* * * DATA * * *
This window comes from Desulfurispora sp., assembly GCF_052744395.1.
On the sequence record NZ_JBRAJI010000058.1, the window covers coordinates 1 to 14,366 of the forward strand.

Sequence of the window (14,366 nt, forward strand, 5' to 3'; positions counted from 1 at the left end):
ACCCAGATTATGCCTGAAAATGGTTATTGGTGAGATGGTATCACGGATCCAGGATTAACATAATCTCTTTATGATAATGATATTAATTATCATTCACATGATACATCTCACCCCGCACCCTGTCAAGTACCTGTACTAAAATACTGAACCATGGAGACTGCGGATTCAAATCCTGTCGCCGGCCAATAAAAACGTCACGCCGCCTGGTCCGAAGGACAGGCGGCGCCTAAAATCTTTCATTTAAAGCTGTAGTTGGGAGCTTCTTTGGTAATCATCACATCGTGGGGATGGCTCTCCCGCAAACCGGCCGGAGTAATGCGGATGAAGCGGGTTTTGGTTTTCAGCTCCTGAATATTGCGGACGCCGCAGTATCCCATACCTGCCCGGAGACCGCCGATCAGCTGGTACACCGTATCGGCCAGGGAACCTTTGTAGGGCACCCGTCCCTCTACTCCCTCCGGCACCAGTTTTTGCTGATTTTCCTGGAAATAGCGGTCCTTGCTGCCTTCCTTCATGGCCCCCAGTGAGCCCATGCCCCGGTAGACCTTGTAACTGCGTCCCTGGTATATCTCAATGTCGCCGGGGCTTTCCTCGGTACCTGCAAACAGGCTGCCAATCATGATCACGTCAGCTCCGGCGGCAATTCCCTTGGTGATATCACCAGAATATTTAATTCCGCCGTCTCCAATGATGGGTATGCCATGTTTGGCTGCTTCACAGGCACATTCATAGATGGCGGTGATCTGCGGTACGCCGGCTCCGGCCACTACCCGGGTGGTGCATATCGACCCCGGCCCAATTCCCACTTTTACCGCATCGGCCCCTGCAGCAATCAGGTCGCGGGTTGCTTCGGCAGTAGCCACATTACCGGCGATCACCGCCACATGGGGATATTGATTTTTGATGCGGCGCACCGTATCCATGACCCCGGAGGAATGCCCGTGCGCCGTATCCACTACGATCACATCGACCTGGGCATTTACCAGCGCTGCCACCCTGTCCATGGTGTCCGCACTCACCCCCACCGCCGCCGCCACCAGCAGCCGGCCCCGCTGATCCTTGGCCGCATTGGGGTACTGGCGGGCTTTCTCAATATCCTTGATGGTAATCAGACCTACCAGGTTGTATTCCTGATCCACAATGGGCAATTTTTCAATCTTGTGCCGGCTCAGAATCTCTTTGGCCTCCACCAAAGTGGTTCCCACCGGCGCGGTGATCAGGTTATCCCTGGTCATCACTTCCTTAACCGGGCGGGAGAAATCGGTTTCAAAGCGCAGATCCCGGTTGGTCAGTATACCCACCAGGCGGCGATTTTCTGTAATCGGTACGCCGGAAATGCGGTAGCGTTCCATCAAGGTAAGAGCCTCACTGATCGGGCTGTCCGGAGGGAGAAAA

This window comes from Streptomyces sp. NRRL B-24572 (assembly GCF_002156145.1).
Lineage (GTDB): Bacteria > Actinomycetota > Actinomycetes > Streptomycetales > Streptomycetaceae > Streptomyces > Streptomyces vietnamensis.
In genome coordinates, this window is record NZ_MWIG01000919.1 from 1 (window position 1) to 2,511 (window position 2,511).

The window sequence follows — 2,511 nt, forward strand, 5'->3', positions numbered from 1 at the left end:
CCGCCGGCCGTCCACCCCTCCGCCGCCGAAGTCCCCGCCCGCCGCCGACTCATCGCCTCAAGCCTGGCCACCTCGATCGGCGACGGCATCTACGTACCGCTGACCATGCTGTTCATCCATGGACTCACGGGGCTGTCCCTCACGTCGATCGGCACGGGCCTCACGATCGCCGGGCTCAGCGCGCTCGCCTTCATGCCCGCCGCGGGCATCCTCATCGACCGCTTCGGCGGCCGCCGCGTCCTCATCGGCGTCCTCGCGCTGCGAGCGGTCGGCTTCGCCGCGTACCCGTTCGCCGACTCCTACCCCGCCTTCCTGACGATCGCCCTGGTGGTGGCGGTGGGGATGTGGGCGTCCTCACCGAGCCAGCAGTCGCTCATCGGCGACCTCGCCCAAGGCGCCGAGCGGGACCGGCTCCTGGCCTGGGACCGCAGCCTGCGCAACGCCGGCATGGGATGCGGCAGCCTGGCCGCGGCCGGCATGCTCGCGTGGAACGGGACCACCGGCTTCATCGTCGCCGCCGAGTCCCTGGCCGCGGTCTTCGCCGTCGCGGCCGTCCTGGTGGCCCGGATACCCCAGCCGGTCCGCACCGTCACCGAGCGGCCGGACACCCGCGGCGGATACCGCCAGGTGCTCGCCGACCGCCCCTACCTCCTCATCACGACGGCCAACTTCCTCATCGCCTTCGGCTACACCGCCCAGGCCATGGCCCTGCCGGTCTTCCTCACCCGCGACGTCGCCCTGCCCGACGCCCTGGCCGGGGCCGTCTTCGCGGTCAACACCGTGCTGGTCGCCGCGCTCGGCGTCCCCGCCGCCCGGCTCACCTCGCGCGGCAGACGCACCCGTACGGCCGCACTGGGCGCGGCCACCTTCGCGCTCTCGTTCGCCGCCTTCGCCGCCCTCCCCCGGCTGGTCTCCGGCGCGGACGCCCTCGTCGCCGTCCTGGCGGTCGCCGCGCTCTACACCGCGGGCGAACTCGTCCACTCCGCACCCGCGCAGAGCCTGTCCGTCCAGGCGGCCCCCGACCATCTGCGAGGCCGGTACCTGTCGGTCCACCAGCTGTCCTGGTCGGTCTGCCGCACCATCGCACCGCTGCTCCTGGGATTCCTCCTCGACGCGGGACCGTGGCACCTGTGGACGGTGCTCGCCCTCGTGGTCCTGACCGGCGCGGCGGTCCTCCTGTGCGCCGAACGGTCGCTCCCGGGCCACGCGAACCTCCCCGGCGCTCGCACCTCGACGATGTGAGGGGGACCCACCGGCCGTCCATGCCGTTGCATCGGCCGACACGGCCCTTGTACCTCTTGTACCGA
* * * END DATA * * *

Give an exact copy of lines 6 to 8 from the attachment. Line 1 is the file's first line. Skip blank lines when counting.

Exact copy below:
Lineage (GTDB): Bacteria > Actinomycetota > Actinomycetes > Streptomycetales > Streptomycetaceae > Streptomyces > Streptomyces vietnamensis.
In genome coordinates, this window is record NZ_MWIG01000919.1 from 1 (window position 1) to 2,511 (window position 2,511).

The window sequence follows — 2,511 nt, forward strand, 5'->3', positions numbered from 1 at the left end: